Adult woman suffering from hearing loss after having chemotherapy treatments discussing symptoms with her doctor.

Coping with cancer is horrible. Because of this, patients getting cancer treatment will sometimes feel compelled to dismiss cancer treatment side effects, including hearing loss, as trivial. But for a large number of cancer survivors, there is a life after cancer and that’s a pretty important thing to remember. And, obviously, you want a really full and happy life!

Speaking with your healthcare team about controlling and minimizing side effects is so significant for this reason. You’ll be able to enjoy life after cancer more fully, for example, if you talk about potential balance and hearing issues that could develop post chemotherapy, with your care team.

Available cancer treatments

In the past 20 years, considerable advancements in cancer treatment have been made. There are even some vaccines that can stop the development of some cancers in the first place! But generally, doctors will utilize one or more of three different ways to fight this disease: radiation, chemotherapy, and surgery.

Each treatment option has its own distinctive strengths and drawbacks, and none of them are mutually exclusive. The best treatment course will be guided by your diagnosis, your prognosis, and your care team.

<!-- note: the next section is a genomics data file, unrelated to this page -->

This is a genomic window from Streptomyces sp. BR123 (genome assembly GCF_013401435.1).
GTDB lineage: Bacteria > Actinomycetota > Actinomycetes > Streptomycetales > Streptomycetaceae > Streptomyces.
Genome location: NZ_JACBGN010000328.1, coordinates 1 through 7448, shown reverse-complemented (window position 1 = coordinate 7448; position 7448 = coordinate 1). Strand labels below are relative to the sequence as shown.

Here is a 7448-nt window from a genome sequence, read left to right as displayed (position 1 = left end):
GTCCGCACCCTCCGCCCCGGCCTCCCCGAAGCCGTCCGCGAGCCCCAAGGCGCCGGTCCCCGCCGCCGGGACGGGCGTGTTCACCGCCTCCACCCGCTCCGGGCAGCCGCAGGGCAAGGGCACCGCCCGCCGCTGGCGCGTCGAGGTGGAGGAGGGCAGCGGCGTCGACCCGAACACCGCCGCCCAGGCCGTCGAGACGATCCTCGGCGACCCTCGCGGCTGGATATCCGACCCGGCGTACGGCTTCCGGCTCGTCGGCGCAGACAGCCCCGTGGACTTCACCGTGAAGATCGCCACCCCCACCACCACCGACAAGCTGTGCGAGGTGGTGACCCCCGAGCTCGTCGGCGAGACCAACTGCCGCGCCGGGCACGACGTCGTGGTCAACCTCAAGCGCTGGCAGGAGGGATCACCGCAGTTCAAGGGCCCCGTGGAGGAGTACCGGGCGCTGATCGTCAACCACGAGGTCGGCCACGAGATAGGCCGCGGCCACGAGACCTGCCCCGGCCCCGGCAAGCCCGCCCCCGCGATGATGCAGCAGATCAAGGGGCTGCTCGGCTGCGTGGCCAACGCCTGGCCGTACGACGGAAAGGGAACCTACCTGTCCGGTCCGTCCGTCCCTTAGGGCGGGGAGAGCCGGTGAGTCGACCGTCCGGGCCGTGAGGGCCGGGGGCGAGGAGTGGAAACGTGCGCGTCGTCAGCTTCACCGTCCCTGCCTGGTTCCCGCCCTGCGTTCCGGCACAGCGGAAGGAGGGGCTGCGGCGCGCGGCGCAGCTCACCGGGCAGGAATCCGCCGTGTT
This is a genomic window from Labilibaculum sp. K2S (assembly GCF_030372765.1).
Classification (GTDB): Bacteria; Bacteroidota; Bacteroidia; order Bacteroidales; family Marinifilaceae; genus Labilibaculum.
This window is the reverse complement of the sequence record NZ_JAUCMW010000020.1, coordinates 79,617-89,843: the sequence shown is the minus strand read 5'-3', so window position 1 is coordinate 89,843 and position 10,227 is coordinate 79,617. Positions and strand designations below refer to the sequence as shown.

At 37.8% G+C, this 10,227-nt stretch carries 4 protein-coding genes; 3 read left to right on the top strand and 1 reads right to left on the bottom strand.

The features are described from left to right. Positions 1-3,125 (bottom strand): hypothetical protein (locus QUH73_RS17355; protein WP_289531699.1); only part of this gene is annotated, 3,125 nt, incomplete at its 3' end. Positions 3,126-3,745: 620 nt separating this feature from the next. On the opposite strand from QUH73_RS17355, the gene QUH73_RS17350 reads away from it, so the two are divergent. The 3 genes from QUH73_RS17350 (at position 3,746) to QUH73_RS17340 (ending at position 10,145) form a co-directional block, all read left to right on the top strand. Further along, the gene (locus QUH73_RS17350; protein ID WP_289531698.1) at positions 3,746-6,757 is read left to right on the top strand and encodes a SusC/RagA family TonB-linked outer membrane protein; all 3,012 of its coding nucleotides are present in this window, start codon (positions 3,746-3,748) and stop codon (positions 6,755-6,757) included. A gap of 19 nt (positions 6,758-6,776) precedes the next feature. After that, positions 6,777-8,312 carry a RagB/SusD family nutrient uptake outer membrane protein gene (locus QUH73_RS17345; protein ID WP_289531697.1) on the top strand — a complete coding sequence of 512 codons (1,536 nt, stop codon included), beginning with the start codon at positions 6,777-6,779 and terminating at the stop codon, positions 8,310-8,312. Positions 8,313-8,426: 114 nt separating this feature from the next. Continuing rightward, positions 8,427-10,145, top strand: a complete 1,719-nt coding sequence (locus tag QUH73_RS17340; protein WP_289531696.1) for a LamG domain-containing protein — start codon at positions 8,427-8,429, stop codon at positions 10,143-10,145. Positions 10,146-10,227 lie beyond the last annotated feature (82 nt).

Do hearing and balance problems come with all cancer treatments? Well, each patient is different, but in general, these side effects are restricted to chemotherapy.

What is chemotherapy?

Chemotherapy is a mixture of treatments that utilize strong chemicals to kill cancer cells. For a wide variety of cancers, chemotherapy is the main course of treatment because of its extremely successful track record. But chemotherapy can bring on some very uncomfortable side effects because these chemicals are so strong. Those side effects can include:

  • Hair loss
  • Sores in the mouth
  • Loss of hearing
  • Fatigue and tiredness
  • Vomiting
  • Nausea

Side effects of chemotherapy often vary from person to person. Side effects might also vary based on the particular mix of chemicals used. Some of these side effects tend to be fairly visible and well known (hair loss, for instance). But that isn’t necessarily the case with chemotherapy-caused hearing loss.

Does chemo cause hearing loss?

Loss of hearing isn’t one of the better known side effects of chemotherapy. But hearing loss can be an actual side effect of chemotherapy. Is related hearing loss irreversible? The answer is often yes.

So is there a particular type of chemo that is more likely to result in hearing loss? Generally speaking, hearing loss tends to be most prevalent with platinum-based chemical protocols (known as cisplatin-based chemotherapy). This type of therapy can be used on various forms of cancers but is most often used to treat head, neck, and gynecological cancers.

Scientists aren’t exactly certain how the cause and effect works, but the general sense is that platinum-based chemotherapy chemicals are particularly skilled at causing harm to the fragile hairs in your ear. Over time, this can trigger hearing loss, and that hearing loss tends to be permanent.

Hearing loss is something you want to pay attention to, even when you’re battling cancer